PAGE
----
- Account affiliation
- Decision-making hierarchy
- Activity/engagement history
- Experience with your category
With this data in hand, you can build a metric for “influence” into your buyer personas. This helps you understand how deals will actually get done, as opposed to what you might expect from their organizational chart.
As the Harvard Business Review puts it, “much of the real work of companies happens despite the formal organization.” Action groups, eager junior managers, and outspoken subject matter experts are often the real power behind the throne.
Knowing that someone is a former user and highly engaged despite a lower-level title will allow your team to focus their efforts on the most avid and capable internal champions.
If you’re leveraging ABM software (like Engagio), the system goes even further and can automatically track and identify them for you, turning the entire decision-making team into an open book.
Would you like to take a guess at how many people that buying team usually ends up being? It’s 17. If that number seems surprisingly high, it will surprise your sales team as well, who typically only engage 4-5 of them. With ABM, you can ensure that they all get personalized outreach.
Building out this data set in ABM is, of course, one of the most time-consuming activities of the bunch. You first have to standardize your data fields across your organization (a challenge unto itself), ensure proper sales logging, import or append contact data using providers such as Dun & Bradstreet and Leadspace, and then set systems in place to maintain that quality over time.
The result of getting this contact data piece right is that it streamlines ABM deals and sends them flying through the funnel-like missiles, decreasing sales cycles by as much as 50%.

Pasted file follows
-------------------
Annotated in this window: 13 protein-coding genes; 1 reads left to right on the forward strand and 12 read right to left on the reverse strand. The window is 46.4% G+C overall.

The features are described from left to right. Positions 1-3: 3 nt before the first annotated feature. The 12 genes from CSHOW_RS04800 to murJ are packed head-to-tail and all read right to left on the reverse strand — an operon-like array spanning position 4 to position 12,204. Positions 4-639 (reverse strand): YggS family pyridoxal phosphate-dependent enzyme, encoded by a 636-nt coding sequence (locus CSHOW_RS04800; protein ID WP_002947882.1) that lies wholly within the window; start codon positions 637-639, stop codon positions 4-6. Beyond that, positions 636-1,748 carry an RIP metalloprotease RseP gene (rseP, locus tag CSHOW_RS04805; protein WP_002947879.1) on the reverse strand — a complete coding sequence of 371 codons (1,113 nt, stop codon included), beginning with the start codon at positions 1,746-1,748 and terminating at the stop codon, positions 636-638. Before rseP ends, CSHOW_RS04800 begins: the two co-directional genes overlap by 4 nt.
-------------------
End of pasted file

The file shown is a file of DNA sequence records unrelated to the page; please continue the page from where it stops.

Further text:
3) Refined playmaking, resulting in a 285% increase in close ratios
ABM ensures that deals are won because takes the 1:1 personalization that marketers have achieved with leads using marketing automation and applies it to the account as a whole. It recognizes the behaviors, wants, and needs of all actors, both internal and external, and organizes your team’s efforts toward them into plays.
To organize those plays effectively, your system needs to know everything that’s going outside of the traditional firmographics and contact data. You’ll need data on:
- The target’s market
- SWOT of the target company
- The relationships inside the account
- Your connections to the account
This data can inform your ABM program which pieces are most relevant to each particular account and to whom the most personalized outreach should be tailored to.
Data-powered plays spell the end to overlapping SDR outreach, to early-stage marketing emails landing in a late stage deal, and to eleventh-hour roadblocks from previously uninvolved decision makers. It focuses your entire organization in on the right people at the right time to get the deal done.
Data on the target’s market, SWOT, and outlook can be drawn from annual reports and providers like Dun & Bradstreet whereas relationships and connections can be seen through sales teams, sales tools, and ABM software.
This result of a marketing and sales cycle coordinated by accurate and effective plays is a 285% increase in close ratios for large enterprise accounts and a 166% increase in close ratios for mid-market accounts.
Not bad for a little cooperation, huh?
Putting it all together
Is the need for good data plenty clear? We hope so. We’re all in this journey together, ourselves included, and want to help you slay the bad data chimera and empower your organization to sell effectively. After all, ABM isn’t just a marketing campaign, it’s a business process that can help you achieve much higher returns than classic inbound marketing can alone.
Good data arms your team of rocket scientists with everything that they need to coordinate an ultra-complicated shuttle launch so that you can explore the universe of revenue success that’s out there!
Want to improve your data? Use the Account Based Everything Market Map to see what pieces are missing in your own rocket-launch program.